Serve this vegetable pasta dish as an entree or as a side to perk up baked chicken or meatloaf.
- Nonstick cooking spray
- 4 lasagna sheets, traditional or no-boil
- 1 tablespoon extra-virgin olive oil
- 2 bunches fresh spinach (about 12 ounces total), washed, thoroughly drained and coarsely chopped;
- or 1 package (9-10 ounces) frozen chopped spinach, thawed, thoroughly squeezed and drained to remove all water
- 1 small onion, coarsely chopped
- 2 eggs
- 1 cup part-skim ricotta cheese
- 1/2 cup fat-free milk
- 1/4 teaspoon salt
- Pinch ground nutmeg
- 2 tablespoons grated Parmigiano-Reggiano cheese
Preheat oven to 375°F. Coat a 9” x 13” baking pan with nonstick cooking spray.
Cook the lasagna sheets according to package instructions, drain, and layer in the bottom of the baking pan. (If using no-boil lasagna sheets, soak for 5 minutes in hot water to soften before layering.)
Heat the olive oil over low heat in a large frying pan or Dutch oven. Add the spinach and onion. Cook for 10 minutes, stirring frequently. Remove from heat and cool.
In a medium bowl, beat the eggs. Add the ricotta, milk, salt, nutmeg and the spinach and onion mixture. Mix well.
Pour the mixture over the lasagna sheets. Spread evenly. Sprinkle grated cheese over the top. Bake for 40 minutes or until a golden crust forms on the top. Serve hot or at room temperature.
Yield: 4 servings
Tomato Lentil Chili
Some good bread, homemade corn bread or biscuits would be a nice addition to this meal. Make extra to take for lunch.
- 2 tablespoons olive oil
- 1 medium onion, chopped
- 1 medium red bell pepper, chopped
- 4 garlic cloves, minced
- 1 cup dry lentils (red or brown)
- 1/2 cup quick cooking bulgur, whole wheat couscous or quick-cooking (pearled) barley
- 2 (14 1/2-ounce) cans reduced sodium vegetable broth
- 1 1/2 cups water
- 1 (14 1/2-ounce) can petite diced tomatoes
- 2 tablespoons chili powder
- 2 teaspoons ground cumin
- 1 teaspoon salt
- Freshly ground black pepper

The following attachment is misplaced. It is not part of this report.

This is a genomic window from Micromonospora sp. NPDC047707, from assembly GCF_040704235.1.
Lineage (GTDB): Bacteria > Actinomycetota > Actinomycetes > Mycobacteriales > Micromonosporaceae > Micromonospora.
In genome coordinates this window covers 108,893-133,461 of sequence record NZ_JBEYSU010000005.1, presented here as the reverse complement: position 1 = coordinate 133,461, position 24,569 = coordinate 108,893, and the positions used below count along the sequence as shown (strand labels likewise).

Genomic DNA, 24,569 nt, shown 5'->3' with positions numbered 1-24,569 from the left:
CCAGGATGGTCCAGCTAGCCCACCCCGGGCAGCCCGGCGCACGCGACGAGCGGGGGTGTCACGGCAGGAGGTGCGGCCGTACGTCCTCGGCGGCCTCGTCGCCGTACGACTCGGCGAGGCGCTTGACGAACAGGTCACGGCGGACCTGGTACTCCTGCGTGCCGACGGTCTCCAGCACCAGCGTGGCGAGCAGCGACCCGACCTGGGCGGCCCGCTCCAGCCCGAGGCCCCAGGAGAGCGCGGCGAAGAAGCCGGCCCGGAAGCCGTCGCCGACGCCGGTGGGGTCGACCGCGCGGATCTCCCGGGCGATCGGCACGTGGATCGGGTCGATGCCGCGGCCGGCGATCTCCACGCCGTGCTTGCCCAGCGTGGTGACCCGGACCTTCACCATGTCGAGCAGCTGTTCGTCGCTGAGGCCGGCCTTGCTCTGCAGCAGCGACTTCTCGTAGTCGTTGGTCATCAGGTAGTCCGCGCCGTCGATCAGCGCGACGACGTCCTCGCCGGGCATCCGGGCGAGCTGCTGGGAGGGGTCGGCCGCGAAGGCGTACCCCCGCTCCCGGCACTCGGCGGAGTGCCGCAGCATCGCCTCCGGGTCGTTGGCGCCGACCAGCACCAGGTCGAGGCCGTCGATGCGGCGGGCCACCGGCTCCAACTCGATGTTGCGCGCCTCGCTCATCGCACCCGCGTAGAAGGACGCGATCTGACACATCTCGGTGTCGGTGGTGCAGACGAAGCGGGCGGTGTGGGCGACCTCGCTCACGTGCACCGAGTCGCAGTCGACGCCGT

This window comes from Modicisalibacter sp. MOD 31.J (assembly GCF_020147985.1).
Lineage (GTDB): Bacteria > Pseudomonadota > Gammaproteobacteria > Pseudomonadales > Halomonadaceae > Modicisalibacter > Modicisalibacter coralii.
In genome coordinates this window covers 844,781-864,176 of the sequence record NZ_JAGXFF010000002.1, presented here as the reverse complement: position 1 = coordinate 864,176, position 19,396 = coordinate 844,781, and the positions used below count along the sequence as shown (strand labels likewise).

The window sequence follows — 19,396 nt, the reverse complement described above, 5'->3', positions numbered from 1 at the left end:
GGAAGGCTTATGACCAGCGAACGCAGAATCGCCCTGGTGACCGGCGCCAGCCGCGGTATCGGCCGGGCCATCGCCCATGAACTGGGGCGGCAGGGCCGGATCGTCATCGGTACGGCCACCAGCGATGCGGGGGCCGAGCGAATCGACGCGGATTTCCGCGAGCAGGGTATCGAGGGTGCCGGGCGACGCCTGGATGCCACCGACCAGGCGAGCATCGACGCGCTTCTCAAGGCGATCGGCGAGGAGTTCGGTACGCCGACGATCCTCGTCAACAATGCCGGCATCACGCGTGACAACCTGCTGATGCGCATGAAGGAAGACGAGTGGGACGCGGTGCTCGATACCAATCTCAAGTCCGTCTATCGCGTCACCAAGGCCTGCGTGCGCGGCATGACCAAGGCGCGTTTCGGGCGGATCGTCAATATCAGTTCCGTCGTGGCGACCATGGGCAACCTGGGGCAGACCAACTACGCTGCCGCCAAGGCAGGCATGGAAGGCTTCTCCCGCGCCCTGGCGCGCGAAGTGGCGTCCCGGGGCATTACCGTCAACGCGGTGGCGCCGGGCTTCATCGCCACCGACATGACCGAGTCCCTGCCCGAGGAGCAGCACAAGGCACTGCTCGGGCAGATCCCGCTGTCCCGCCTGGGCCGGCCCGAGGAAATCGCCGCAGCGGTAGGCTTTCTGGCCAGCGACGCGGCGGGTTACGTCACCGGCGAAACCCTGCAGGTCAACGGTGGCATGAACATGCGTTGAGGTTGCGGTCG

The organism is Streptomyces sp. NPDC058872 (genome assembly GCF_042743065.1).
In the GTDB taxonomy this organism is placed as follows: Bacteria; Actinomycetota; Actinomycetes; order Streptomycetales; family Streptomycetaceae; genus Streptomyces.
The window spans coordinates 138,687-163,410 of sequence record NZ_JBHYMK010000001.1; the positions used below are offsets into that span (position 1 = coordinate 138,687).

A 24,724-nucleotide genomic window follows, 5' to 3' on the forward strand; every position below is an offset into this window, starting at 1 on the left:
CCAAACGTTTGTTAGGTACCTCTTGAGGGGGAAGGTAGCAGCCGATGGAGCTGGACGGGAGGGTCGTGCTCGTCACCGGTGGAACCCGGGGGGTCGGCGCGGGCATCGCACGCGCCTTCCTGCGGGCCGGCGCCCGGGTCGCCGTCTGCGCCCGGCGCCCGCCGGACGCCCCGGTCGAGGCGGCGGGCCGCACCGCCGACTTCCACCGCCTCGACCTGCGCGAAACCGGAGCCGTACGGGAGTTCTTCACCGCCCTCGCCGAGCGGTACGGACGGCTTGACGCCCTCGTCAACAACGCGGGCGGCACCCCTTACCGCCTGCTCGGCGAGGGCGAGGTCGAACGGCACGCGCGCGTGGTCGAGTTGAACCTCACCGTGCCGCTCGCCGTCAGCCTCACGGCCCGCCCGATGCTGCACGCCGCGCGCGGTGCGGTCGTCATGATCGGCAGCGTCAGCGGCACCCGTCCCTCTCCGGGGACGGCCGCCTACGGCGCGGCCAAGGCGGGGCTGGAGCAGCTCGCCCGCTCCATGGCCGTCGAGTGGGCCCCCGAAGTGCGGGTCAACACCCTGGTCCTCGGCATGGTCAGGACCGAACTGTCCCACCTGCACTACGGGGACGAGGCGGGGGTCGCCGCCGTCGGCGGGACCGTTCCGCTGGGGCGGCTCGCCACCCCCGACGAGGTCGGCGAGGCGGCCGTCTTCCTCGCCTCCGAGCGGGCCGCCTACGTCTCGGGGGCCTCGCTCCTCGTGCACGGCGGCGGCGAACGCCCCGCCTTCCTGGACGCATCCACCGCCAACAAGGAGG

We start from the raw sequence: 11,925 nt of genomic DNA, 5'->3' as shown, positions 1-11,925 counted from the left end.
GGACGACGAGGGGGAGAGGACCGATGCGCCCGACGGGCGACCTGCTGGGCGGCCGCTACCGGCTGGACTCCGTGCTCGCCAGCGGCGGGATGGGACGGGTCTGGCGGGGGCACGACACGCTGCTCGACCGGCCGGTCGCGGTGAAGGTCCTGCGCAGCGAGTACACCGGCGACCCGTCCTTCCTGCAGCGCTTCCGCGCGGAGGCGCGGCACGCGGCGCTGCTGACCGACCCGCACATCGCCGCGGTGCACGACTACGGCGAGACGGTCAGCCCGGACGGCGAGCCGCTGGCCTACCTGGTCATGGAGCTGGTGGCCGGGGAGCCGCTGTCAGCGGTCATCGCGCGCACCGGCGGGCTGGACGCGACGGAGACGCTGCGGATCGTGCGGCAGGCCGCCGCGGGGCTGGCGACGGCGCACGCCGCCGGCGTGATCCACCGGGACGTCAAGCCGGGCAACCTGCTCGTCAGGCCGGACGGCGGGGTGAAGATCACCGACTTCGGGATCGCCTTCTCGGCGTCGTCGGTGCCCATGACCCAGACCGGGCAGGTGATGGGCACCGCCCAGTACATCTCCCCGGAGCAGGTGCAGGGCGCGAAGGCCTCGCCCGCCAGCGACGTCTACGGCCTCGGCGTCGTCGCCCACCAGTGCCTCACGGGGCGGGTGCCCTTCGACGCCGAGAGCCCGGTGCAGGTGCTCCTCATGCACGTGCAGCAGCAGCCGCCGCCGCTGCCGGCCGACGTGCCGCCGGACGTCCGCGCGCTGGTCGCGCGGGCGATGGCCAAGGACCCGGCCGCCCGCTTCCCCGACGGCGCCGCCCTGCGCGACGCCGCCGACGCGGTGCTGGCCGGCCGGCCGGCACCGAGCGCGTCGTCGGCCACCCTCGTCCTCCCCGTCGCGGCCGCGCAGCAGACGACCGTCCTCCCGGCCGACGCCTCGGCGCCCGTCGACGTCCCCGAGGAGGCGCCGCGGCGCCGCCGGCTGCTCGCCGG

- Yogurt, chopped red onion, hot sauce (optional)
Heat oil in a large saucepan. Add onion, bell pepper and garlic; cook 7 minutes. Add remaining ingredients except the toppings. Simmer 30 minutes. Serve with optional toppings: yogurt, red onion and hot sauce.
Pasta with Tuna Tomato Sauce
Salad and some homemade garlic bread is all that is needed to complete this quick meal.
- 1 can (26-28 ounces) peeled plum tomatoes, undrained
- 2 large whole cloves garlic, peeled
- 2 anchovy fillets (optional)
- 2 cans (6 ounces each) tuna in oil, drained, retaining oil separately
- 8 ounces penne or spaghetti, uncooked
- 1/4 cup Italian seasoned bread crumbs
- Chopped parsley or other herbs for garnish
Empty the tomatoes and their juice into a large skillet. Add the whole garlic cloves. Cook over low heat for 25 minutes, stirring frequently, breaking the tomatoes into small pieces with the back of a wooden spoon or fork. Remove from heat. Remove and discard the garlic. Add the anchovies, if desired; use a fork to break them up and mix them into the tomato sauce.
Break up the tuna chunks in a small bowl using a fork, then add to the tomato sauce, stirring in gently.
Cook the pasta according to package instructions. When the pasta is ready, drain thoroughly. Return it briefly to the pot, add a little of the tuna olive oil and mix well. Add the pasta to the sauce in the skillet. Using tongs to lift the long strands, fold it gently into the sauce. Stir in the breadcrumbs and garnish with parsley.